Monster Hunter: World Makes Drastic Advancements to the Franchise's Formula, and They're All For the Better

There is nothing unsuccessful about the Monster Hunter franchise. Capcom’s fantastical conservation simulation has sold upwards of 40 million copies worldwide since its debut in 2002. It is a series with around a dozen titles spanning six consoles, and each new entry is almost uniformly considered an improvement over the previous. Yet, if you are American, the chances that you’ve heard of this franchise, let alone played one of the games, are slim.

 

The people who play Monster Hunter in the West are often people who either have been playing since the early years (like myself) or had one of those people sherpa them up the steep learning curve. People aren’t browsing the shelves of their local game store and saying to themselves “I think I want to try this game about hunting fire T-Rexs” on their own. Which should alarm you, because that is an awesome sentence to say out loud.

 

 

The Monster Hunter: World reveal at Sony’s E3 press conference seemed to take that concept to heart. Beneath the opaque mechanics and clunky presentation lies something elementally awesome that several facets of the modern gaming community can enjoy. For veterans, it was reliving those “this would look great in the future” sorts of conversations in the way that I'm sure original trilogy Star Wars fans felt when they saw the prequel trailers for the first time. The big difference though, after time with the beta, is that the changes implemented to lure in new audiences will do so without hampering what makes the series great in the first place.

 

If anything, besides the visuals and the open world influences, the biggest changes that will satisfy newcomers and returning players alike are the dozens of quality of life adjustments. So much of what makes Monster Hunter games tough to stick with are all of the strange bookkeeping and menu manipulation that players have to work around. On a console with a full suite of buttons and triggers to work with, Monster Hunter: World's menu design makes getting to an item you need in the middle of a tense battle feel more on an responsive experience.

 

 

The simple act of locking on to a monster and targeting with attacks seems far more user friendly. The contortionist acts required to keep the camera centered on a gargantuan beast mid-attack are a thing of the past. For the Monster Hunter beta at least, the various controls and special attacks that a weapon can do are listed in the top right corner, and they change depending on if your weapon is drawn or not (or what form it’s taken). These are things a vet would know, but a new comer picking up a new weapon would have had to just tinker around and figure it out in past iterations.

 

How you use items is vastly different as well. Gone are the days of having to be stationary and defenseless to drink a potion. Now, with the exception of sharpening your weapon with a Whetstone, everything can be used on the move. Your speed may slow to a walk while using items, and you are still vulnerable to attacks, but you have mobility options. Picking things up from the world and crafting items from them on the go is a snappy and stress free experience, too.

 

All this doesn’t even speak to the incredible advancements made to the world itself. The landscapes and environments of Monster Hunter were always very diverse and filled with interactive elements, secret passageways, and unique wildlife. It seemed impossible for it to get more immersive, but Monster Hunter: World blows previous ecosystems out of the water.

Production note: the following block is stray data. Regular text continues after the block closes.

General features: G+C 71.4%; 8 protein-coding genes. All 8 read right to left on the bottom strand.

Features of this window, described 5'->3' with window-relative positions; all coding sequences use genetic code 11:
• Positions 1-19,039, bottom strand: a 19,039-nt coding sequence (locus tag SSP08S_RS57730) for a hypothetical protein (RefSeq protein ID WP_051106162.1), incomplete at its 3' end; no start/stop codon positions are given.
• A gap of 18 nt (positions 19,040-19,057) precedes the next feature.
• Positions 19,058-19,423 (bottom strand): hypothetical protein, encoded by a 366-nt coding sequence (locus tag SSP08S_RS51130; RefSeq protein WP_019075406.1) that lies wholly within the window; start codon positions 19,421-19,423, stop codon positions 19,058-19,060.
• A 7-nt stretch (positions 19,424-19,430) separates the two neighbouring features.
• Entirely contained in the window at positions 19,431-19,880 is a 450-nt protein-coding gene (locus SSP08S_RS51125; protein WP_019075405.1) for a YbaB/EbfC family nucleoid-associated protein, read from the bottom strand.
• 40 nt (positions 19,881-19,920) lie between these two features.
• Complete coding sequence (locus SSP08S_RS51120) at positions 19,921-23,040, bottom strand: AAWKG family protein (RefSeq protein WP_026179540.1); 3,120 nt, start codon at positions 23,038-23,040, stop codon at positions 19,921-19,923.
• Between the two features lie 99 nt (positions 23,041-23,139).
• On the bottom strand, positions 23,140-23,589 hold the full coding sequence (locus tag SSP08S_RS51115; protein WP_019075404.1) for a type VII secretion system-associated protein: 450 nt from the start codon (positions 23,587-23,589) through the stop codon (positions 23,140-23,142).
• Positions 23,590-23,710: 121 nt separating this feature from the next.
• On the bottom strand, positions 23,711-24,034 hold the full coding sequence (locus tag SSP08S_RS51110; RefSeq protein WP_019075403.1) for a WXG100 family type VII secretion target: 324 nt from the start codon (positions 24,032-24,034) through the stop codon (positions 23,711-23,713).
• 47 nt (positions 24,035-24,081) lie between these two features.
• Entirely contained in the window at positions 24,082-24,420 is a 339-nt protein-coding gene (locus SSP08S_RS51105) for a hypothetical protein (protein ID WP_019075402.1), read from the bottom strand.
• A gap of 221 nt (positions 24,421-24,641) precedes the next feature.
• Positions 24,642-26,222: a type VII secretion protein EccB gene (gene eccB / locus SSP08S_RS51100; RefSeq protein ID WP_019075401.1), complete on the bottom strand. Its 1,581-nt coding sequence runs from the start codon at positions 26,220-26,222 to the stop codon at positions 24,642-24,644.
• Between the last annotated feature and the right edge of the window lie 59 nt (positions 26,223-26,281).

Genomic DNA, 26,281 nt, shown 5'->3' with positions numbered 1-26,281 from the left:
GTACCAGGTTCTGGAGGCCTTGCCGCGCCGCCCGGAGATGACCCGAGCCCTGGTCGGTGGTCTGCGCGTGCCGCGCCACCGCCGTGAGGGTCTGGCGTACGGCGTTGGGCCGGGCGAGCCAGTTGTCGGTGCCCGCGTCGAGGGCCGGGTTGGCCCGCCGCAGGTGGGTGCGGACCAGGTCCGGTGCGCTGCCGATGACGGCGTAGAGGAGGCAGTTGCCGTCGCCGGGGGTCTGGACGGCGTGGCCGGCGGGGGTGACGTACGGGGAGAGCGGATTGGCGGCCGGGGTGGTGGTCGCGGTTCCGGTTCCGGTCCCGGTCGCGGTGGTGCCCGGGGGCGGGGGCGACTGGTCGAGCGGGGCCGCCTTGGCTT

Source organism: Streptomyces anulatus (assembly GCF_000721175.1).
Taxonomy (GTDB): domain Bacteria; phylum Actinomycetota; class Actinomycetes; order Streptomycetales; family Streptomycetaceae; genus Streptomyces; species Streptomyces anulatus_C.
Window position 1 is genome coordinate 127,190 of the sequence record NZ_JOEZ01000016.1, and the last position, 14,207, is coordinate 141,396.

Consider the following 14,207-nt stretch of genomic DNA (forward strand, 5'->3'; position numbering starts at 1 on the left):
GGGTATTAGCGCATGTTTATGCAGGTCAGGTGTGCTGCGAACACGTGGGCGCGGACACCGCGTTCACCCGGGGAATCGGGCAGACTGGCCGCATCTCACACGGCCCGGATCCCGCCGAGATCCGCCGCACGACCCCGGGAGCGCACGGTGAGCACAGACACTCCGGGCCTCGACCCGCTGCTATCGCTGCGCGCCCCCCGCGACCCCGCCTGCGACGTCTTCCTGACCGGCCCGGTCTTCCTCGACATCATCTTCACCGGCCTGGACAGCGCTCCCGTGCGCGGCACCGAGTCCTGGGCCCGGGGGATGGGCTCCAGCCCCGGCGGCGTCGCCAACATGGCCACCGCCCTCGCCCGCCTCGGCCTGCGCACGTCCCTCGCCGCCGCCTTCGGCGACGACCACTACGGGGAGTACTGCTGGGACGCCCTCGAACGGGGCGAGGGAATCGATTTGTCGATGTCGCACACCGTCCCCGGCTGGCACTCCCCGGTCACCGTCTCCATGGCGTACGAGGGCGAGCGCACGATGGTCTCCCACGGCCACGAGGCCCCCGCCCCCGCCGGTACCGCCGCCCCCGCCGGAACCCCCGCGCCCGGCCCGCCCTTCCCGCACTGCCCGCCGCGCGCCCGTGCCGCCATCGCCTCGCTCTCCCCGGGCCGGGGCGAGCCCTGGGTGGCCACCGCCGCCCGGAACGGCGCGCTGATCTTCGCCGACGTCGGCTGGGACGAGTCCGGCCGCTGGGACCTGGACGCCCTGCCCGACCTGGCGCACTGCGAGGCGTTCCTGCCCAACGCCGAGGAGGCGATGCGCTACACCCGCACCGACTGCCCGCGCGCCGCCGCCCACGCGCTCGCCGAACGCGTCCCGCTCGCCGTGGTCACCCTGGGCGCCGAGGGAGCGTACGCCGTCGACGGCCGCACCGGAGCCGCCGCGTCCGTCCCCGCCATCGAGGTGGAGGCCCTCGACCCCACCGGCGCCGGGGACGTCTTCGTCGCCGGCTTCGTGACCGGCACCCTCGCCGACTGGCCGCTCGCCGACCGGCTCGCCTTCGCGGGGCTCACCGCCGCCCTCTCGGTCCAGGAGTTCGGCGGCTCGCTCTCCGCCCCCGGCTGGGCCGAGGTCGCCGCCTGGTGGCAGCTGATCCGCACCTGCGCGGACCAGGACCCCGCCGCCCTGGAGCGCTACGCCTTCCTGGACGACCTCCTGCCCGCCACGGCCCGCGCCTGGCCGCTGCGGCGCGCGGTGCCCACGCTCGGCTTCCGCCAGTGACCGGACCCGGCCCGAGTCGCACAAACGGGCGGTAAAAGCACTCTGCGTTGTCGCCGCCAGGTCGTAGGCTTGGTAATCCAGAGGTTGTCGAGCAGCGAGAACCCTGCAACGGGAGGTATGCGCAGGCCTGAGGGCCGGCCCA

The beta’s hunting grounds sports a large landscape with several different types of biomes all in one seamless, open space. On one end is a craggy range of cliffs and valleys, that transitions into a open desert, that is connected to a sprawling cave system, that opens up into a swampy bog. These seem like they don’t work together, but the map is expertly designed to not only feel like you’re traveling through miraculously different environs, but that going from section to section makes sense logically.

 

Tracking a target requires really becoming familiar with the world around you. Following a swarm of glowing scout flies to points of interest like footprints of rubbings on trees is vital, but also knowing the quickest routes from area to area is equally important. Assortments of objects can be shot from a slingshot for various utilities, like rocks that flash bright blinding lights or mold that can illuminate dark places. Being familiar of where that stuff grows is key to using it effectively.

 

 

The creatures living in the world feel like part of a complex symbiosis. From the large herbivores, to the roaming bands of carnivorous raptors, to the enormous wyvern targets, each behaves like it had a place in this world before you got there, and would fight furiously to keep it that way. This is maybe more evident in how they resist each other. If two big wyverns meet in the same area, the chances of them throwing down with each other instead of measley old you is high. These encounters aren't always on even terms though. Fatigued monsters need to eat to recover, and sometime that can mean snacking on a corpse. Other times, it means hunting live, less imposing prey.

 

Monster Hunter: World brings intense action and deep involvement to finally coax the uninitiated into the franchise. And if the beta is to be trusted as a sign of the game to come in January, it does so without compromising the things vets love about the series as it is. In fact, it makes all of those things better.

 

 Jarrett Green 

@jarrettjawn

Jarrett shares his love of video games and geek culture through feature articles on Gamepedia. He prides himself on his deep attraction to Japanese beat-em ups and his god-like Bushido Blade talents.

 


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